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As both an Airbnb host and a family that travels with a service dog, I can completely relate. When you travel with a service dog, you get to get up close and personal with more fraud dogs that you could believe.

When we travel with Airbnb, we always first inquire, letting the potential host know that we travel with a service dog. If the host doesn’t want to have him, then we don’t want to be there. Since my wife writes and teaches about service dogs to first responders, it is pretty easy for us to establish that this one isn’t a fraud.

However, as a host, I would be quite worried, especially when someone later adds “oh, it’s a service dog” after we have said no (we don’t allow pets, and our dog will never enter our Airbnb either).

There are a couple of things you can do. First, the two questions you legally can (and should) ask (in the USA, per ADA rules):

  1. Is the animal required because of a disability?
  2. What work or task has the animal been trained to perform?

Second, if you don’t believe it, watch the animal for a few key behaviors. If they aren’t following these, the chance of them actually being a service dog is really low:

1: Four on the Floor. A dog that isn’t on the floor isn’t able to perform most services. If they are being pushed around in a cart, they are almost certainly a pet.

2: Attention. A dog that isn’t always aware of its handler isn’t doing a job. Its almost certainly a pet. My favorite is a “service dog” on the far end of a 15’ retractable leash pulling like mad to get away with absolutely no awareness of the person on the other end. One caveat these days: now that we don’t go out much anymore, my wife’s dog doesn’t keep his training up like he should. It takes constant work to have a large dog simply disappear in a restaurant. I suspect others are having similar issues.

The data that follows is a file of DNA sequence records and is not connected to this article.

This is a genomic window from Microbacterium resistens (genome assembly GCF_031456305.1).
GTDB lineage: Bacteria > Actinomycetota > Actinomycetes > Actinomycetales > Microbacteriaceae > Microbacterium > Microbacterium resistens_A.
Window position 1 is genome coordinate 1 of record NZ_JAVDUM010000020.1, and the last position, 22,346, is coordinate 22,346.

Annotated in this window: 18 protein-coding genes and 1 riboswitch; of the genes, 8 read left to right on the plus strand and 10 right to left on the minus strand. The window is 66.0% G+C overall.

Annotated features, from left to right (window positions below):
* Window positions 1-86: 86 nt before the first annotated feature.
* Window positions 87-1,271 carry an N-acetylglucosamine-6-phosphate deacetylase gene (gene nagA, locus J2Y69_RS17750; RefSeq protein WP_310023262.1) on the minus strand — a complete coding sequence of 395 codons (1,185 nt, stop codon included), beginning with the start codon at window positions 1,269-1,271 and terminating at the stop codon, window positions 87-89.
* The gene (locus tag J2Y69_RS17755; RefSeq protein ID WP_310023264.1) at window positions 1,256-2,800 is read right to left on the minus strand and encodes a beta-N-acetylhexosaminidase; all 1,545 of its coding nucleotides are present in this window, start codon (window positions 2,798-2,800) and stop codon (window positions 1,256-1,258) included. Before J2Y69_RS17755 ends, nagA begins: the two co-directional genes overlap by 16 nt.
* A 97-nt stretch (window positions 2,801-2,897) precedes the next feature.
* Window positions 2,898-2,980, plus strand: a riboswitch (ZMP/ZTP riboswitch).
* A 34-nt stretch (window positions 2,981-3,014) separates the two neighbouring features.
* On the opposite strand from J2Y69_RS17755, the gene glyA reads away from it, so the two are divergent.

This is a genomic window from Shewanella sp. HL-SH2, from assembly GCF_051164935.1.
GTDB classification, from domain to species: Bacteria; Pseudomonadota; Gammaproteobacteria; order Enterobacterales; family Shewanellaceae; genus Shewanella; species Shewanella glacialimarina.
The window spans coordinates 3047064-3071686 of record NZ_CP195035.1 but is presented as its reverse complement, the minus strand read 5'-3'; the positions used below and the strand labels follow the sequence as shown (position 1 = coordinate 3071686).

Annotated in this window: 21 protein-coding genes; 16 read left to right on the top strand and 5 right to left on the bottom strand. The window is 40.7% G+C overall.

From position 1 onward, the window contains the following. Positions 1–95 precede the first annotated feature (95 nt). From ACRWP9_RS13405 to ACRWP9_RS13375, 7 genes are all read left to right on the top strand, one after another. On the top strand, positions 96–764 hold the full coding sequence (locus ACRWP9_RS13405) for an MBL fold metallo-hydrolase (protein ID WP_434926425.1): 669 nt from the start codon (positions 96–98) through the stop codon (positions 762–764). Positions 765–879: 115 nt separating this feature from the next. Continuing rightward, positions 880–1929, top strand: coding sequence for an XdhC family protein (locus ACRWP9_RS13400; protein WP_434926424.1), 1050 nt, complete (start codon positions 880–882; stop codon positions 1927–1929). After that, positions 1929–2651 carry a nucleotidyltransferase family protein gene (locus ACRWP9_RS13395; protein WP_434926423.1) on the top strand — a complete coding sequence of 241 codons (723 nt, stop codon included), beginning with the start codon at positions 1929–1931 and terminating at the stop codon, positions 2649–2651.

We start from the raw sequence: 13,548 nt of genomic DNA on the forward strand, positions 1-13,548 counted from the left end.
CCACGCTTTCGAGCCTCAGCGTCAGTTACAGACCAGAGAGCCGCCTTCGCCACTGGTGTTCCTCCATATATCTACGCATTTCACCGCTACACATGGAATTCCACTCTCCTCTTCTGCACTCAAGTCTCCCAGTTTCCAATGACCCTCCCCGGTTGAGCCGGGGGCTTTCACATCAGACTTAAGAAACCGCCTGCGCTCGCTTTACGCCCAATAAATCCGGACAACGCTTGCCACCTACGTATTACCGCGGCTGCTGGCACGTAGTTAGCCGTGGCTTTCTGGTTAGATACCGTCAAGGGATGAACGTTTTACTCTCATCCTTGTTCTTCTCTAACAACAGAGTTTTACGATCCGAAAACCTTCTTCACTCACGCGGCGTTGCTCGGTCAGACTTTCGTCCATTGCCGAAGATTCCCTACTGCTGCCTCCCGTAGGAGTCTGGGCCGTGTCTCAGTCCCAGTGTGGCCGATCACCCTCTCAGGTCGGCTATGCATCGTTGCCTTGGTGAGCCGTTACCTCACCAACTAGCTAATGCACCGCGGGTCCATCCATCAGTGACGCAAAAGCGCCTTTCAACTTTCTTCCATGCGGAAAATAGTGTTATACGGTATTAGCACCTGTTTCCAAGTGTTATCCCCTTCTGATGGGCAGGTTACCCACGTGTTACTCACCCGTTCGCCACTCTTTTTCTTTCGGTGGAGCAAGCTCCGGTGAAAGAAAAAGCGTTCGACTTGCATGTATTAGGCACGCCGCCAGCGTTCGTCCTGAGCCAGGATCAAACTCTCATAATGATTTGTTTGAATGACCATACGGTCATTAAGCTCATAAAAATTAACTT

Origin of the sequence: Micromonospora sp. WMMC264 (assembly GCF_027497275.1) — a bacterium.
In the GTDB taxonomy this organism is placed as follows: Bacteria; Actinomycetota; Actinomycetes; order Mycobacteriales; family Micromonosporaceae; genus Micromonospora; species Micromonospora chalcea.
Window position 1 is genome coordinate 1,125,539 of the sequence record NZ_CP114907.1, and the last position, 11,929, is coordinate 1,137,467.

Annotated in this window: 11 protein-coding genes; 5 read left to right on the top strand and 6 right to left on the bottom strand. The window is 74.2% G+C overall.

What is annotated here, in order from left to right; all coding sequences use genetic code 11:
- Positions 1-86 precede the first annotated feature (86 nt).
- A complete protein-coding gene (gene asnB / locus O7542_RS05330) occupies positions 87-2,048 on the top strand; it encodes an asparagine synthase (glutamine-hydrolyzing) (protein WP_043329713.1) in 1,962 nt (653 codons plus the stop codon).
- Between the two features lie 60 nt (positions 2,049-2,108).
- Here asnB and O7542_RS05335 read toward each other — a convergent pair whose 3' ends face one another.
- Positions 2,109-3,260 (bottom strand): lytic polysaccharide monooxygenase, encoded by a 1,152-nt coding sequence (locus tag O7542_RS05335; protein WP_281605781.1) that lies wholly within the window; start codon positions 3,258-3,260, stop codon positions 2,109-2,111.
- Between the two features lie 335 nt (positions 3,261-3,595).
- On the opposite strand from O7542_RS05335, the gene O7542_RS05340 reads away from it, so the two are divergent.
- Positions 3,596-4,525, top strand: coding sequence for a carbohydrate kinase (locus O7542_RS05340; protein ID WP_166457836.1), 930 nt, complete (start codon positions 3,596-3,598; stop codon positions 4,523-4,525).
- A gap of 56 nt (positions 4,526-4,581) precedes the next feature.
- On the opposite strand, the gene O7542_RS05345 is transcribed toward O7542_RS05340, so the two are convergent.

Some states now have penalties for service dog fraud. Hopefully more will follow.

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If only everyone with service dogs had your attitude.

The ones who insist on not having to disclose the service dog when they book (and I’ve read so many guest posts from guests like that) need to realize that it isn’t the hosts who don’t want to accept any animals at all, because they have had guests scamming about this, who are the bad guys, it’s the scammers who want to bring ill-trained Fluffy with them everywhere who make booking with a true service dog problematic.

Here’s what I don’t understand- wouldn’t it be beneficial to those with legitimate service dogs to demand some sort of official paperwork from the govt. or whatever entity that can be presented, that would assure hosts that this is really a service animal? Something that could be verified in some database so the scammers couldn’t just fake it or lie?

As stupid as this sounds, there is no such document or certification, and it’s illegal to ask for one. Why? Ask the folks that wrote the ADA, which was a ten year slog for the disabled community to get passed. The ADA does need updating.

That’s exactly what I mean. In an effort to protect the rights of the disabled, they’ve actually created a situation where it makes things more difficult for them.

I’ve seen people bragging online how they just borrowed their friend’s service dog vest so they could bring their non-service dog on the plane with them, or take it into a restaurant.

The fact is that it simply doesn’t matter what other associations, industries or organisations do - we all agreed to abide by Airbnb’s TOS when we signed up to advertise with them.

We can spend hours debating what Airbnb should do but no matter what happens there will always be people who take undisclosed animals to STRs, hotels, B & Bs or any form of accommodation.

Having hosted many, many dogs over the years I can truly say that I can’t remember ever having a dog (or cat or any other animal) that has caused more than an extra half hour or so extra cleaning time. (Hair mostly)

I find it easier to accept that pets will be sneaked in at some time regardless of any laws or TOS. That extra half hour cleaning will only happen a few times a year and it’s costed in anyway. It helps me in being a stress-free host. :slight_smile:

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On another matter related to what one might wish Airbnb would do – has anyone gotten restitution via a claim filed through the Fair Shake folks featured in the banner ad on the forum?